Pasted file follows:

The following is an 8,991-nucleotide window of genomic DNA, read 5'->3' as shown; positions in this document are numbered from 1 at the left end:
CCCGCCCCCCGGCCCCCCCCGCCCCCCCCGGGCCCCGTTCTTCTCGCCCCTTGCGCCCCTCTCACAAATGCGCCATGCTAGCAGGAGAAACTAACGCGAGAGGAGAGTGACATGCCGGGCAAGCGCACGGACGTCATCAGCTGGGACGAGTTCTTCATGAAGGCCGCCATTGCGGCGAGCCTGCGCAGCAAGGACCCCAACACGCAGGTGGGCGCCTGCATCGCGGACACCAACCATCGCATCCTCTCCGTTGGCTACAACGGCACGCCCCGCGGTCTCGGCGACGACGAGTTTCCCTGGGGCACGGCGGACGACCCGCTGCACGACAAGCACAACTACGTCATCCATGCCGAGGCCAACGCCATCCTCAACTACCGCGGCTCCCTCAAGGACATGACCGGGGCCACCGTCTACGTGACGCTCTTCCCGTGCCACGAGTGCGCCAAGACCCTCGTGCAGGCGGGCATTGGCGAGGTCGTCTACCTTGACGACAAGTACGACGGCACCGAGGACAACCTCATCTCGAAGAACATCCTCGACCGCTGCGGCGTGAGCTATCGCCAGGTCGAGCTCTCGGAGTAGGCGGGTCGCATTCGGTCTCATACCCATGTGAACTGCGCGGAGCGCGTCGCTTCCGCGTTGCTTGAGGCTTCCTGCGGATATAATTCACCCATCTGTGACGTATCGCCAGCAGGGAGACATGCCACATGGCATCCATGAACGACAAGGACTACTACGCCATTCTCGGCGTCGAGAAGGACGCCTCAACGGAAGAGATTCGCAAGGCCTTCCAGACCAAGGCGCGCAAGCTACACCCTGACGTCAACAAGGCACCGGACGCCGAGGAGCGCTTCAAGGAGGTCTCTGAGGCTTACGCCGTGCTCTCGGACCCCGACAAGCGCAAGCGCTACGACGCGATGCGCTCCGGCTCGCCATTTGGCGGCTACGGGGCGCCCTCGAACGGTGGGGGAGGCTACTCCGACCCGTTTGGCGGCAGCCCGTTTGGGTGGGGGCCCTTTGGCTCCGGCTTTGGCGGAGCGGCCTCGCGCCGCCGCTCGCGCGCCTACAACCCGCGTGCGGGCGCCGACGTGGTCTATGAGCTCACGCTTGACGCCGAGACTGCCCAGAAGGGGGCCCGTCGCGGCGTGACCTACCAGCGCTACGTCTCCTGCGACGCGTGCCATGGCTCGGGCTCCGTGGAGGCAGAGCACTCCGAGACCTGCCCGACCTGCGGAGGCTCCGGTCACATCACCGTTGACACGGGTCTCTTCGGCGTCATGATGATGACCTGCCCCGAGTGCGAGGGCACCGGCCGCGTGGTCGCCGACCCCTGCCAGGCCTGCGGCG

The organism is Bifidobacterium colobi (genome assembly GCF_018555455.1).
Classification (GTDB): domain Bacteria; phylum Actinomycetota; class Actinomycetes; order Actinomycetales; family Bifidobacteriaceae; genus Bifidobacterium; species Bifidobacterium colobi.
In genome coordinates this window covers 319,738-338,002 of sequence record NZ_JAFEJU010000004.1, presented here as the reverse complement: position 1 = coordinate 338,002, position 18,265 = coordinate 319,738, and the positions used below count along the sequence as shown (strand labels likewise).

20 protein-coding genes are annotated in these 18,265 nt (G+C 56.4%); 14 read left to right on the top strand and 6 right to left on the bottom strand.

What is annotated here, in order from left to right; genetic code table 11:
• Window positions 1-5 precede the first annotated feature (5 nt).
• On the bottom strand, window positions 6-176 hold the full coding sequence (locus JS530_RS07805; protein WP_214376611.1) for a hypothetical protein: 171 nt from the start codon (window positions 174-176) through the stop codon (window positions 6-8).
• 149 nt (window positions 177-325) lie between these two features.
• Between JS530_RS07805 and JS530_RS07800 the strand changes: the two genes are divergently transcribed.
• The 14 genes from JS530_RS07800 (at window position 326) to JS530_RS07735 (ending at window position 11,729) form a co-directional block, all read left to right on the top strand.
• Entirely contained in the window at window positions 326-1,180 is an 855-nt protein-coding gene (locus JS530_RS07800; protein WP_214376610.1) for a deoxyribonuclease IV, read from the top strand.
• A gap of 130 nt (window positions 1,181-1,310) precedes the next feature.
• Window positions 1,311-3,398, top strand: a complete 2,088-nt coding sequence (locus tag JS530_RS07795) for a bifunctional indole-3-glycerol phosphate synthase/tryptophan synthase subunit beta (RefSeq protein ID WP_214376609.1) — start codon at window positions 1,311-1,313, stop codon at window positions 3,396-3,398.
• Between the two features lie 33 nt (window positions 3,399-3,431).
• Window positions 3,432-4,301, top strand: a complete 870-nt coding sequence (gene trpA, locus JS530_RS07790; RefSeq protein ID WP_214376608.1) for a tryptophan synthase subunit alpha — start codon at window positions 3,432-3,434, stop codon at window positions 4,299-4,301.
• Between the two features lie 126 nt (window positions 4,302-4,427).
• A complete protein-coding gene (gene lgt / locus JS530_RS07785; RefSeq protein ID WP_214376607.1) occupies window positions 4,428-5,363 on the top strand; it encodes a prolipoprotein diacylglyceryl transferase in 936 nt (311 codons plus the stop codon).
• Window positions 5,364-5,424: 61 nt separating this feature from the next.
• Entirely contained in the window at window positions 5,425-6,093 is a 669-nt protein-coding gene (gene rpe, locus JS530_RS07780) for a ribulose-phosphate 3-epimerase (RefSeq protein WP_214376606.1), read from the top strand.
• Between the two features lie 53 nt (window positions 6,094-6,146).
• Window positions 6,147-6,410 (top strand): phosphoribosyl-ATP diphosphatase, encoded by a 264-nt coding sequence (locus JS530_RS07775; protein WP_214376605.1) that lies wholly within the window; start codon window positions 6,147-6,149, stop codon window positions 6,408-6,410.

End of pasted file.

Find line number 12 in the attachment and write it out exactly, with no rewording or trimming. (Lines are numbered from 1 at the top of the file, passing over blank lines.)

• The 14 genes from JS530_RS07800 (at window position 326) to JS530_RS07735 (ending at window position 11,729) form a co-directional block, all read left to right on the top strand.